Four years ago, several parties made substantial multi-year gifts to SPAC, whose final installments are due this year. White said she continues to seek new private and business sponsorships. GlobalFoundries, the firm expected to build a computer chip plant in Malta, has already become a SPAC member and has expressed interest in further involvement, she said.

"On one hand we are in very, very good shape," Dake said. "On the other hand, it’s chaos out there. In these economic times you have to accept that everything’s on the table."

What SPAC did

Saratoga Performing Arts Center’s Board of Directors took action on the following items Wednesday at the Hall of Springs in Saratoga Spa State Park.

ä Elected — Carol Farmer, new board member. Farmer is the wife of noted thoroughbred horse owner Tracy Farmer. The couple has a summer home in Saratoga Springs. She is a noted philanthropist and supporter of the University of Kentucky, is on the board of Kentucky Children’s Hospital and co-chairs the new Chandler Hospital’s Art Committee.

She serves on the boards of the National Thoroughbred Retirement Foundation and Kennedy Center for the Performing Arts in Washington, D.C. It’s hoped that Farmer’s membership will encourage other horse owners to become involved with SPAC, President Marcia White said.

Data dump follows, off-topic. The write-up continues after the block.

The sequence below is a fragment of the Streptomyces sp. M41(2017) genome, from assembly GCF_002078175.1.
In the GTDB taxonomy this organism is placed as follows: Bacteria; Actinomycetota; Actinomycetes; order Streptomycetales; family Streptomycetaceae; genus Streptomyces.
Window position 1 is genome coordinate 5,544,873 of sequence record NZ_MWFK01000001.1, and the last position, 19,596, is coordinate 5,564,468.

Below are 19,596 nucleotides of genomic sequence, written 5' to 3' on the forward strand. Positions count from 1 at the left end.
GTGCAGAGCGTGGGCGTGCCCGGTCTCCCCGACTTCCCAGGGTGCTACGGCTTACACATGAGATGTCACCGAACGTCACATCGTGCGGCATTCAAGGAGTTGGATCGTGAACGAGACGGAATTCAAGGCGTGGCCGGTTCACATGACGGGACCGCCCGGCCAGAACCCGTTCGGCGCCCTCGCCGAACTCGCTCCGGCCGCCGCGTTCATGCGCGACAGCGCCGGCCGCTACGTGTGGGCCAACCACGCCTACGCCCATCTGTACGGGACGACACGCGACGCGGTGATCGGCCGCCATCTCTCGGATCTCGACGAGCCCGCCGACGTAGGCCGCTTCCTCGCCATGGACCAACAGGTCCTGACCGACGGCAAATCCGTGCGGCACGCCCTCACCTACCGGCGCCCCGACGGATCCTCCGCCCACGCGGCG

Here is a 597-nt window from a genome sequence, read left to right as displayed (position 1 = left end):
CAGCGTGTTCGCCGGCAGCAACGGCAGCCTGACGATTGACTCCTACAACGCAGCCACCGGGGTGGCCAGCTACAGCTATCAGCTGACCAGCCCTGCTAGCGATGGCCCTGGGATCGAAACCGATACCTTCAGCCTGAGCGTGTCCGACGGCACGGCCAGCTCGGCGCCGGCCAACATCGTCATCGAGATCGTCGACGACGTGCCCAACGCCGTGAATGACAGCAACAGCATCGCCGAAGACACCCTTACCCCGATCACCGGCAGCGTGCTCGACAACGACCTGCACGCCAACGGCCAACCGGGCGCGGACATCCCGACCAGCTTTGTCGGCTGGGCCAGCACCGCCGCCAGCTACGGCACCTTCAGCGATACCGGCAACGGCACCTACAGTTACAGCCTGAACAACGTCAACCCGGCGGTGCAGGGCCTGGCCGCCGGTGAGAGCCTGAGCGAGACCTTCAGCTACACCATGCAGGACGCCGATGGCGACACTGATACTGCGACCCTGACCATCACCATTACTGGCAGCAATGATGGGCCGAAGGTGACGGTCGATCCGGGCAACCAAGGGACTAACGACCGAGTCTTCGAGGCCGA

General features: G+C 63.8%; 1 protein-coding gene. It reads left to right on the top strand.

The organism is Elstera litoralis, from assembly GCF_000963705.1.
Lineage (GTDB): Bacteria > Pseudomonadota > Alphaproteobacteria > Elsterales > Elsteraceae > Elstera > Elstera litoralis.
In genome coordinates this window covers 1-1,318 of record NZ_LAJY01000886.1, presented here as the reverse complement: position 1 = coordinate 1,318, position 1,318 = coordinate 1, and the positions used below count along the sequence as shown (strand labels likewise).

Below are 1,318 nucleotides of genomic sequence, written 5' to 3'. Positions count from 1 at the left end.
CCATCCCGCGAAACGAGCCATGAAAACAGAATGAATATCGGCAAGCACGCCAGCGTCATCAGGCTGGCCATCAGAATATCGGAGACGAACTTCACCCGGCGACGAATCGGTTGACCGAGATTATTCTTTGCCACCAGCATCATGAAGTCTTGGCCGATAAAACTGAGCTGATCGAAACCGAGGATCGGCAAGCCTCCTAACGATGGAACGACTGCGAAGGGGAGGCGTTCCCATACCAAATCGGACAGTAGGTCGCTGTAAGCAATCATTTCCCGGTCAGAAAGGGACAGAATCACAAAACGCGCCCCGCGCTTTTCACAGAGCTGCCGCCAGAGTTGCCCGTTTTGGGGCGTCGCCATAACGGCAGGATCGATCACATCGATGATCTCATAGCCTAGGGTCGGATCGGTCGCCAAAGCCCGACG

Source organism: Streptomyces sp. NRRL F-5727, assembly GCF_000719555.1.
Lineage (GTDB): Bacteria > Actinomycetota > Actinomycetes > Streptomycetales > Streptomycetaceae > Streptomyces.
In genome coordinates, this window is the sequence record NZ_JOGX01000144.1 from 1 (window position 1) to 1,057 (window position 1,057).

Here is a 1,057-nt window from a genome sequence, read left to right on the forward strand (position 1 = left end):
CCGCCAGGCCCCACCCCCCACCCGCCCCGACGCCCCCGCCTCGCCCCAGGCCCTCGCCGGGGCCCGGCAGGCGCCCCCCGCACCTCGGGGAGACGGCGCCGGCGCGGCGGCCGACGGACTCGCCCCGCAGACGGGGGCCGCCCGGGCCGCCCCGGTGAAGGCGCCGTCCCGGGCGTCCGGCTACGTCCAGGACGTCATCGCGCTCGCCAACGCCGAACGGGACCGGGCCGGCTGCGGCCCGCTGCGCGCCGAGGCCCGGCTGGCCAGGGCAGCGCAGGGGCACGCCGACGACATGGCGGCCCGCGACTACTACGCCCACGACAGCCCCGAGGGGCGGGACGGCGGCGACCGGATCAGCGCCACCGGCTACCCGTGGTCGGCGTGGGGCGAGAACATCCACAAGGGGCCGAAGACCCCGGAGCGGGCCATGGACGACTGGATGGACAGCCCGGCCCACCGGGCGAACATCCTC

ä Officers — Made the following appointments for 2009/10 – Honorary Chair Marylou Whitney; Chairman William Dake; Vice Chairman E. Stewart Jones; Secretary Ed Lewi; Treasurer Abe Lackman; President Marcia White.

ä Re-elected — Matthew Bender, John Gilbert, George Hearst, Lawrence King, Eleanor Mullaney, John Nigro, Arthur Roth were re-elected to new three-year terms on the board.

ä Announced — New "Stay Green" recycling campaign. SPAC’s more than 300,000 visitors will be encouraged to place recyclables in bins

located at strategic points around the grounds. This includes 70 bins for beverages and cardboard bins for the thousands of boxes brought to SPAC by vendors and concessionaires.

Upcoming events

Several programs are planned this month as part of SPAC’s extended season. They are:

ä May 23 – Boys and Girls Choir of Harlem Alumni


ä May 29 – Rachael Price.

ä May 30 – Arturo O’Farrill & The Afro Latin Jazz


ä For information call 584-9330 or see the Web site:

The following are comments from the readers. In no way do they represent the view of

kaiser soze wrote on May 14, 2009 10:52 AM:


This will turn out to be SPAC’S worst season ever. Marcia J. White continues to run the organization for her own benefit. She renewed the give away contract with live nation continues to use Ticketmaster instead of her own box office there bye giving more of SPAC’S income to the corporate giant.
And when the dust is settled and SPAC is in ruins she will blame everyone one but herself.

This is a nursing shortage Marcia go do what you do best.
But then again nurses don’t make 120000 or have a Manhattan apartment or a free BMW "

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catdeli wrote on May 14, 2009 12:42 PM: